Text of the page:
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Endocrine disruption in the shore crab Carcinus maenas - A biomarker for benthic marine invertebrates?

Lookup NU author(s): Dr Christina Lye, Emeritus Professor Matt Bentley, Professor Tony Clare



A considerable amount of research has been conducted on the effects of certain contaminants that have the potential to impact the endocrine systems that regulate vital life processes in freshwater and marine fishes. There is, however, a relative paucity of information on aquatic and especially benthic marine invertebrate species, many of which could be seriously impacted by sewage effluent and industrial discharges. The present study used a combination of end-points to assess possible endocrine disruption in a marine crustacean, the shore crab Carcinus maenas. These included pheromonally mediated sexual behaviour, exoskeletal morphological measures, quantities of steroid moulting hormones (i.e. ecdysteroids) and the presence of the egg yolk protein, vitellin in male crabs. Crabs were collected from sites known to elicit high oestrogenic responses in vertebrates and also from coastal reference sites. The results suggest that shore crabs around the coast of the Great Britain show effects consistent with pollutant-mediated endocrine disruption. These include a reduced behavioural response to the female sex pheromone, morphometric abnormalities such as reduced pleopod-length ratios and enlarged abdomen width, enhanced steroid moulting-hormone (ecdysone equivalent) levels and the detection of vitellin-like proteins in the hepatopancreas of male crabs. This multilevel approach may have significant potential for investigating endocrine disruption in marine crustaceans. © Inter-Research 2005.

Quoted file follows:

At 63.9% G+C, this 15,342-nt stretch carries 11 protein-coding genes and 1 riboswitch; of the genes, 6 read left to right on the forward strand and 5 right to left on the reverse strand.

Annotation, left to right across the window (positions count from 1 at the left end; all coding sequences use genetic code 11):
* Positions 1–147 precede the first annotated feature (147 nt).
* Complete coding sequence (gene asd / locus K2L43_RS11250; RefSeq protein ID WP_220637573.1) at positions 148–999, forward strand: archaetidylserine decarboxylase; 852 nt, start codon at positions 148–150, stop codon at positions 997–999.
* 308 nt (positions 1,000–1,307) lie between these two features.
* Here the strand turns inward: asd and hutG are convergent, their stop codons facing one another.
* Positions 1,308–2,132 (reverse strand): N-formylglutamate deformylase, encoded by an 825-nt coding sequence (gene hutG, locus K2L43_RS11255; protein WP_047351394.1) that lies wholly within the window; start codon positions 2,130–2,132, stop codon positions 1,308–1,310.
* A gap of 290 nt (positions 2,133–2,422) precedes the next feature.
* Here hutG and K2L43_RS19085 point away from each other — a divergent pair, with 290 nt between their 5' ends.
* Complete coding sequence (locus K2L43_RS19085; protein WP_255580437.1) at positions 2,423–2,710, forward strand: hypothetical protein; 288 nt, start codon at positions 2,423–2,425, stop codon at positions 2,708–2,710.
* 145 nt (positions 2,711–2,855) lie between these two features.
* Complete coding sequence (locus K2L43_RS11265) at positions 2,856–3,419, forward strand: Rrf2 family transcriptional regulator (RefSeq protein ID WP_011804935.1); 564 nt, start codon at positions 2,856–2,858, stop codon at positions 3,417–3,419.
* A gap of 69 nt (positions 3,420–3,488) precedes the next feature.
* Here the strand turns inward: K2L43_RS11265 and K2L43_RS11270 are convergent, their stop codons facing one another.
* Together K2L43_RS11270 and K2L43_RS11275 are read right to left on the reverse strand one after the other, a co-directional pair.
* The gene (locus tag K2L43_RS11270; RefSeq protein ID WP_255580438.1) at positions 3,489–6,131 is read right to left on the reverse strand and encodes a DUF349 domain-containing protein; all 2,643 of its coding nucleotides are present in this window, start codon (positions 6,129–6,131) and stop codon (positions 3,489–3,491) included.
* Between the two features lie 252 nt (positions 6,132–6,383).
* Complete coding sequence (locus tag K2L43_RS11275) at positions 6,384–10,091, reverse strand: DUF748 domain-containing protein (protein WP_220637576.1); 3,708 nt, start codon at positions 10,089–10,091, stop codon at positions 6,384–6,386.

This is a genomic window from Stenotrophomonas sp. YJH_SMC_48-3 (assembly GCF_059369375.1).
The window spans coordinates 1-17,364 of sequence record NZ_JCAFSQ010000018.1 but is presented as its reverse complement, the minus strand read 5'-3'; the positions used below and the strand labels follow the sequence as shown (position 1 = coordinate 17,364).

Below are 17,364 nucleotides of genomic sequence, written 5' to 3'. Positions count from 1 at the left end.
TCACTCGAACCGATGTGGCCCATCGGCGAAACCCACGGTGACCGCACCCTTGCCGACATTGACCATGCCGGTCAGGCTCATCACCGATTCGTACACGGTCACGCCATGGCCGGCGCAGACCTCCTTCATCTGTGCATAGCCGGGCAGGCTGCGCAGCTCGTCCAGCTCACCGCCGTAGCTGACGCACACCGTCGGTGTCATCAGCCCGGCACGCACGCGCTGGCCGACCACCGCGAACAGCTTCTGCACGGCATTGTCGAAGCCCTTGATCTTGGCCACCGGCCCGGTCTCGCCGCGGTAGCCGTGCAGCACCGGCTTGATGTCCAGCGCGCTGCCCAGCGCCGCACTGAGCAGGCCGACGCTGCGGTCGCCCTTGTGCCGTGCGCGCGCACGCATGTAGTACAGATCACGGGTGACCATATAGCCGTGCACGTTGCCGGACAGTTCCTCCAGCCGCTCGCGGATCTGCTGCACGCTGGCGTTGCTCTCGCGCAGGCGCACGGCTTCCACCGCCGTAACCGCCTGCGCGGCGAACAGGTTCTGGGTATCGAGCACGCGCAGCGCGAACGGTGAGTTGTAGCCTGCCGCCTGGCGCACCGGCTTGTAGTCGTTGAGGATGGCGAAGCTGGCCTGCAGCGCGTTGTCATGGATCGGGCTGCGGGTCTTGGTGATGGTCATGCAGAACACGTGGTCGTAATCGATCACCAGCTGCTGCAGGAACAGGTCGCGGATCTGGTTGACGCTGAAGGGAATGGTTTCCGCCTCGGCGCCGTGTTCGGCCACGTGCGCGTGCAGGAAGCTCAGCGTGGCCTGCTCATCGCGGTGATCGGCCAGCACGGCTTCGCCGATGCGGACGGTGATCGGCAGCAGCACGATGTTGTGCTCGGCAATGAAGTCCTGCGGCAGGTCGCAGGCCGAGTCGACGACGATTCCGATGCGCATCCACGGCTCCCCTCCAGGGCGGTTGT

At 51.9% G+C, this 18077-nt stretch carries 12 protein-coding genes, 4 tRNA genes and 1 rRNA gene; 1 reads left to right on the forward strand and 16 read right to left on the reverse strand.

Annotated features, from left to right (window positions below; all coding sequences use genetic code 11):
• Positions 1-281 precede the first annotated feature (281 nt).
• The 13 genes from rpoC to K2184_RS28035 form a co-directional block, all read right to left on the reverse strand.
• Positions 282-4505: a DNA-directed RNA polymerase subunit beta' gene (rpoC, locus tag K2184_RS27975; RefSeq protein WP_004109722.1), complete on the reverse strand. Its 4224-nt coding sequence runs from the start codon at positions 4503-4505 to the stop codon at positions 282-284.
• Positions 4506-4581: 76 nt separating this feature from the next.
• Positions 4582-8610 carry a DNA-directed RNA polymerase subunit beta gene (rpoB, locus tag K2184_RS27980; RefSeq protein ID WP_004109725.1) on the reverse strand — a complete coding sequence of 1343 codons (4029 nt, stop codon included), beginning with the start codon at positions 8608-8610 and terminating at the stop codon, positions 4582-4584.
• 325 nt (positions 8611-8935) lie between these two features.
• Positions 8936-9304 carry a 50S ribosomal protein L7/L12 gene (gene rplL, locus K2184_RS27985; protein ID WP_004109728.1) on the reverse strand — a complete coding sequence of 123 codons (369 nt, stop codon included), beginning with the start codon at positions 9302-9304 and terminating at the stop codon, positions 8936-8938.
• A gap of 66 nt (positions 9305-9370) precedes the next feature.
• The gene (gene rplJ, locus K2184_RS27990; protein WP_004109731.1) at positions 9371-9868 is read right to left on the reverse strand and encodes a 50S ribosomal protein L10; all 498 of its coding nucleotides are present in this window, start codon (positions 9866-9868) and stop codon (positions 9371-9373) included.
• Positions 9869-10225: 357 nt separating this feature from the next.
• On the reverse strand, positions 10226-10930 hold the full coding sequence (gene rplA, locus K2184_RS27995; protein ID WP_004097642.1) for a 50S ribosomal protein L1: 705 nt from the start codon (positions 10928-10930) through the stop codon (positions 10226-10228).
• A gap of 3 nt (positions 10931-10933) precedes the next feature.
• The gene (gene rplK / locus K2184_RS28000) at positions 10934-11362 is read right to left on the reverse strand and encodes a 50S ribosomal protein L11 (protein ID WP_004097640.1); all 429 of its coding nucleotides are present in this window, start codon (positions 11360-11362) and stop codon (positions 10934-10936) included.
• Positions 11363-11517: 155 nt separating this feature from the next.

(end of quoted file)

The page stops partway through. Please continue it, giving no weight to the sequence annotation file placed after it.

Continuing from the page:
Publication metadata

Author(s): Lye C, Bentley MG, Clare AS, Sefton E

Publication type: Article

Publication status: Published

Journal: Marine Ecology Progress Series

Year: 2005

Volume: 288

Pages: 221-232

ISSN (print): 0171-8630

ISSN (electronic): 1616-1599

Publisher: Inter-Research


DOI: 10.3354/meps288221


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